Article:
Schooling students in science, sense of shopping

The new learning facility, which will cater to around 1,000 students every year, looks like a shopping mall, but is actually a classroom.
The new learning facility, which will cater to around 1,000 students every year, looks like a shopping mall, but is actually a classroom.PHOTO: REPUBLIC POLYTECHNIC

Republic Poly's new centre taps tech to help improve retail industry

The retail industry looks set for challenging times, with online shopping rising in popularity and vacancy rates in shopping malls inching up in recent months.

But Republic Polytechnic (RP) hopes to give the sector a much- needed boost by tapping smart devices and analytics at its new customer experience laboratories, which it launched yesterday.

The new learning facility, which will cater to around 1,000 students every year, looks more like a shopping mall than a classroom.

It includes a retail lab stocked with lifestyle products and a contact centre that trains students in responding to customer queries on platforms like social media, e-mail and voice calls.

It also has a customer relationship management lab where students can learn how to interact face-to-face with different segments of the consumer market.

The 520sq m facility was built for less than $800,000 and will cater mainly to students from the School of Hospitality's Diploma in Customer Experience Management with Business (DCXB).

Speaking at yesterday's launch, Mr Seto Lok Yin, RP's deputy principal for industry services, said he hopes the centre can be an innovation lab that takes the shopping experience to the next level.

"There are (too many) complaints about shopping here in Singapore, and we can do something about it....(by) putting in technology and innovation," he said.

Some features in the retail lab, which stocks products from industry partners like cosmetics brand ZA and lifestyle retail store Cumulus Nimbus, include analytical tools such as SenSource - a system that can be mounted on the ceiling to record data on footfall.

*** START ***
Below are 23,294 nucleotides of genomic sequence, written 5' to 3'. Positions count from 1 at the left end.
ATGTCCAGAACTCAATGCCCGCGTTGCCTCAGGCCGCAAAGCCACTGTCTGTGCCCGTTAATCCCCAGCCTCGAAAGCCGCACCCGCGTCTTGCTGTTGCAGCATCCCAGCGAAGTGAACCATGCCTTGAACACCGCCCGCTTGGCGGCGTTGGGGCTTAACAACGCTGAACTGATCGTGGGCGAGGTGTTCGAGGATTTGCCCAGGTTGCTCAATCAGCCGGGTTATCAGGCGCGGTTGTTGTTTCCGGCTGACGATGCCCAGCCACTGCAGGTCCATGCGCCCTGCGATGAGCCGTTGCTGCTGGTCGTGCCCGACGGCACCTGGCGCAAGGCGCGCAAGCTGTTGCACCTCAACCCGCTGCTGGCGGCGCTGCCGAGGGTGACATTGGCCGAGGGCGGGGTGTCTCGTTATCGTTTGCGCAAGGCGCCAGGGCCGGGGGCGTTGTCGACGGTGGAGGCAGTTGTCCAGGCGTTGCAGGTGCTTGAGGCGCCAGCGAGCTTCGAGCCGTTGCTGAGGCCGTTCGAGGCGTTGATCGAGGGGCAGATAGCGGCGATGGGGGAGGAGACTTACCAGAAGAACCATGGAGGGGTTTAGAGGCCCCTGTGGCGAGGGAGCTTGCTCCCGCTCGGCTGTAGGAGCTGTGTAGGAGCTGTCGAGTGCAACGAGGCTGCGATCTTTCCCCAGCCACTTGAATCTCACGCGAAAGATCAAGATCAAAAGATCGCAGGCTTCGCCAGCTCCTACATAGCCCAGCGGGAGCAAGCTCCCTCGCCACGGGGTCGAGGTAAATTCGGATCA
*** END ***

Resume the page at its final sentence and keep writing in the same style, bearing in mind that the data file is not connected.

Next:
There is also a point-of-sale system that can be accessed through computers and tablets. Students will use the data for customer analysis and RP is in talks with retail partners about possible collaborations in data analytics research.

Ms Sindu Selvam, a second-year DCXB student, was excited by some of the technology featured in the laboratory, such as an app called OctoCount that helps staff take stock of a product.

"I've worked part-time in retail before and it was a time-consuming process to have to do stock checks manually," said the 19- year-old. "Some customers also gave negative feedback about this process because it was too slow."

However, Mr Irwin Lim, 38, a partner at Known Group, which owns Cumulus Nimbus, said students have to be mindful that the human touch is still important.

"Customer service is not just about checking things off a box," he said. "While interacting with a screen may be second nature to them, they have to understand that not everyone is as comfortable experiencing a retail brand through a screen as they are.

"Technology is just a tool, not the be-all and end-all."

A version of this article appeared in the print edition of The Straits Times on June 10, 2016, with the headline 'Schooling students in science, sense of shopping'. Print Edition | Subscribe